Fortunately, there’s another opportunity to see The Grass Roots in Vegas this fall. The band announced from the stage they will return November 4 to the Golden Nugget.



Melissa Manchester Lights Up Myron’s at Downtown’s Smith Center, An Art Deco Palace

What a treat to hear one of my favorite songs, “Whenever I Call You Friend,” performed twice in one week by its writers: Kenny Loggins at the Wynn’s Encore Theatre + then Melissa Manchester at the gorgeous cabaret-style Myron’s at downtown’s Smith Center, an impressive art deco palace.  

Melissa was my very first client in PR starting in 1979, and I’ve worked with her intermittently through the years (although not currently). My first biz trip in fact was to Vegas in 1980 when she headlined the Riviera Hotel’s showroom. 

So here it was, 42 later, and Melissa was strong as ever in this stripped-down performance in front of a packed crowd (the first of two sold-out shows in one night). Her soulful vocals soared. Her song choices illuminated her artistry + her life. Her between song patter was witty + tender.    Her musical accompaniment was spot-on. And the onstage visuals really enhanced the show by highlighting the songs + her key career moments. Plus she looked beautiful + was outfitted in a sparkling David Josef creation.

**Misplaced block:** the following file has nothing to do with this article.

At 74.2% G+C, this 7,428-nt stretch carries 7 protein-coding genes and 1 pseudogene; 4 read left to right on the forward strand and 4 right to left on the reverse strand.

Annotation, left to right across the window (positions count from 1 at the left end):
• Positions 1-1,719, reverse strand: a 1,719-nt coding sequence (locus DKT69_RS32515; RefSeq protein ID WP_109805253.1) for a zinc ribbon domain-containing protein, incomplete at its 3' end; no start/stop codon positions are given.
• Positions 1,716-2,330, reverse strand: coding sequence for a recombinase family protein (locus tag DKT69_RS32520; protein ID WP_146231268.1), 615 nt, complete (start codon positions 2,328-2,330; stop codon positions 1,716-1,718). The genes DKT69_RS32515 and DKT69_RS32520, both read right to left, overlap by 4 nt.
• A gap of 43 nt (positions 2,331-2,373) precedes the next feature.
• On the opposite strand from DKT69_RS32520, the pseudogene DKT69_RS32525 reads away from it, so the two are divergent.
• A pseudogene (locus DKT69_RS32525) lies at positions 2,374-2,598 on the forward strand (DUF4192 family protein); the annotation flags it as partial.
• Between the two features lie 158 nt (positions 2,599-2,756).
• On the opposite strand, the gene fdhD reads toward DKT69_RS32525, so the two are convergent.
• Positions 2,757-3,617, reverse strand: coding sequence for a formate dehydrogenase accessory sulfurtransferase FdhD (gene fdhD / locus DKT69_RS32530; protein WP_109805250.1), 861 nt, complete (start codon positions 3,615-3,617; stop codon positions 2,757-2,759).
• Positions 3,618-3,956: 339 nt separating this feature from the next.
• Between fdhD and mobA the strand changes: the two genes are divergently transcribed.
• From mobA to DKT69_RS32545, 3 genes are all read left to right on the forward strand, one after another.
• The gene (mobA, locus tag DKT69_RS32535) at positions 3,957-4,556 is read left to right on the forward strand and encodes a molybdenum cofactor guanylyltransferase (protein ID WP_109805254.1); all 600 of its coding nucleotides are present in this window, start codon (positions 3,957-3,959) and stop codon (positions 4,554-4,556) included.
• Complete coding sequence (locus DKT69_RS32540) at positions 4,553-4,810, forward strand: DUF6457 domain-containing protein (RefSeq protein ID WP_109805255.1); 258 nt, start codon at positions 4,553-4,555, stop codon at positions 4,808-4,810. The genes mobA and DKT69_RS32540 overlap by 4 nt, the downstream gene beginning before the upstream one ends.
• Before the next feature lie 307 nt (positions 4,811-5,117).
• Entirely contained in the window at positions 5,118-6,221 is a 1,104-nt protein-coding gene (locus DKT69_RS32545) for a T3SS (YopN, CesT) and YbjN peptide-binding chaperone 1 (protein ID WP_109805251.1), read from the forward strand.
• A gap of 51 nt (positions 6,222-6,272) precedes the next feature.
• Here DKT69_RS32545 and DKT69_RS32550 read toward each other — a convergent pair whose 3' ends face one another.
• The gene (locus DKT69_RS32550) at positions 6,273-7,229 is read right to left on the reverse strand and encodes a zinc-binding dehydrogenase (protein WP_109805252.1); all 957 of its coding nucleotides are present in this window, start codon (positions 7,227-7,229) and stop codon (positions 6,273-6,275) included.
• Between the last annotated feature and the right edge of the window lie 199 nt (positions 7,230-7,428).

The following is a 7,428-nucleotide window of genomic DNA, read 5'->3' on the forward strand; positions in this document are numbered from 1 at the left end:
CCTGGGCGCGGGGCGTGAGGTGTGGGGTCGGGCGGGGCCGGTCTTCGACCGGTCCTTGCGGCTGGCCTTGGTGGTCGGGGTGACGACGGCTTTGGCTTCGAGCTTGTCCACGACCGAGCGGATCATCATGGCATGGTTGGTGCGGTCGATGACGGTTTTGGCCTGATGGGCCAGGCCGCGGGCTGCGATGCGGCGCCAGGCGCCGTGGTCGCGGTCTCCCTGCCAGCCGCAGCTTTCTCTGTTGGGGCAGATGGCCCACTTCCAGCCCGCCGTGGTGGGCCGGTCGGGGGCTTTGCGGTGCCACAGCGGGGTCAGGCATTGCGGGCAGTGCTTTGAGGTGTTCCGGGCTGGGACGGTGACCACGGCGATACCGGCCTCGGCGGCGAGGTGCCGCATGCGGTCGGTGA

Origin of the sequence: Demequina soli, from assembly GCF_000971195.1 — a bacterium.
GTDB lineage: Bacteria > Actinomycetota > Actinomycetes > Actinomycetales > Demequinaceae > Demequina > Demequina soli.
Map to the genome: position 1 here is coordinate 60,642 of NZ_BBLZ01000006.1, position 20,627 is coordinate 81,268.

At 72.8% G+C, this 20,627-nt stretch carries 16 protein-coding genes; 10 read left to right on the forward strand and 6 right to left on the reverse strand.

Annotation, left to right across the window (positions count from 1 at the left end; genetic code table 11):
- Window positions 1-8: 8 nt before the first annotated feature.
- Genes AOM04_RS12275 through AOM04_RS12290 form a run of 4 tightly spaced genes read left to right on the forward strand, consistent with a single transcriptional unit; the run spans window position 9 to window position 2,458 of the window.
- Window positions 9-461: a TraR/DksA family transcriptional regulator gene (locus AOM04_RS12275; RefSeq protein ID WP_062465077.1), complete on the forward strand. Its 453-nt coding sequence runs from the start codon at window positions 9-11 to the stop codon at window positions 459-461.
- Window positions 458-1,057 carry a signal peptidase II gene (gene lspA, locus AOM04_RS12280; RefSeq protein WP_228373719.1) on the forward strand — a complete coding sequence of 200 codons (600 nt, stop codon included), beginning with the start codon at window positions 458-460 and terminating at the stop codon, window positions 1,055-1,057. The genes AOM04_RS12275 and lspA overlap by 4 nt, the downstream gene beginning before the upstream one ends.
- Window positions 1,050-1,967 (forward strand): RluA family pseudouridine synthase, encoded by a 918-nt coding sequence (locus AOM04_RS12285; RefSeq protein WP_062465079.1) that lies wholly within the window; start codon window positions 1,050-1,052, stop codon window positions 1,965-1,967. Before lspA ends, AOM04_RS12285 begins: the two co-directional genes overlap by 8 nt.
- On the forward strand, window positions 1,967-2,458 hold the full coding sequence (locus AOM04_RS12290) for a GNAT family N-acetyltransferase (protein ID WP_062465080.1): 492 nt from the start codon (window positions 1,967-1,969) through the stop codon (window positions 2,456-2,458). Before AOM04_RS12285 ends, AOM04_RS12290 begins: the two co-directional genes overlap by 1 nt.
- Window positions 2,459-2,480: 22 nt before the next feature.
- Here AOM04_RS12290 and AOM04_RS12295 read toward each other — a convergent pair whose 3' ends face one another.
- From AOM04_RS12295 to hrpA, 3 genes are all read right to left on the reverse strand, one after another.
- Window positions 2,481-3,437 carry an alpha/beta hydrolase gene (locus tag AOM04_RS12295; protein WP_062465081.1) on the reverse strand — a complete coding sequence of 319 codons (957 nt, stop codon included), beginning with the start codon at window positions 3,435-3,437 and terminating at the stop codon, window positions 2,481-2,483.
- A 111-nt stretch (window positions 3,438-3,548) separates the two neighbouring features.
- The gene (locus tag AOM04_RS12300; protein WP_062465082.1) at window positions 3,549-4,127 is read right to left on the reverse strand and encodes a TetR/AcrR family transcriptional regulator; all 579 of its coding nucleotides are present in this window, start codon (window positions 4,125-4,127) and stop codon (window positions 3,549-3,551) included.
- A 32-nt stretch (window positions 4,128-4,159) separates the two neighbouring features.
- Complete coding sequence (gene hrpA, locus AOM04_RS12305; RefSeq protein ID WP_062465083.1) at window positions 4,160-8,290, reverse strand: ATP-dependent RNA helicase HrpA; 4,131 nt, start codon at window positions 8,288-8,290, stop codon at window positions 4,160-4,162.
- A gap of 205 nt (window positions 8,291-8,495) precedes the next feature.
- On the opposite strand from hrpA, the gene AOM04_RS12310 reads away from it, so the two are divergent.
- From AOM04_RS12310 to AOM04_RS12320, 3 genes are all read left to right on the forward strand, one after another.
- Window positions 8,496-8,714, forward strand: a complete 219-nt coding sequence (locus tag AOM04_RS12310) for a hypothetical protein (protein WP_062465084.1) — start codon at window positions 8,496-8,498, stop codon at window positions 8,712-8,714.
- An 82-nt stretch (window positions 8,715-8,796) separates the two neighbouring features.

Melissa has achieved so much artistically, and the show accented all of it: her soulful NYC singer-songwriter “Midnight Blue” roots + her pop affinity, from the big ballads, to her song collaboration with Loggins, and to the pop-dance hit “You Should Hear How She Talks About You.” Her heartfelt tributes to the Great American Songbook were also outstanding. She grew up on the music of Judy Garland + Ella Fitzgerald, and she gave shout-outs to them. 

Some of Melissa’s originals are worthy of placement in a newer Great American Songbook.  Like the compassionate + supportive “Come In From The Rain,” her enduring hit penned with Carole Bayer Sager. The song is both specific + compellingly open-ended. When Melissa sang it on Saturday night, I thought about how divided America has become and how the song’s lyrics can also be viewed (to my mind) through the lens of someone who’s lending a helpful hand to an ailing country. 

It’s a long road

When you’re all alone

And someone like you

Will always take the long way home

There’s no right or wrong

I’m not here to blame

I just want to be the one

To keep you from the rain

From the rain”

Melissa noted from the stage that there’s a new album on the way: “RE:VIEW,” a stripped down re-imagining of her classics imbued with the kind of rich, seasoned vocals she displayed at Myron’s.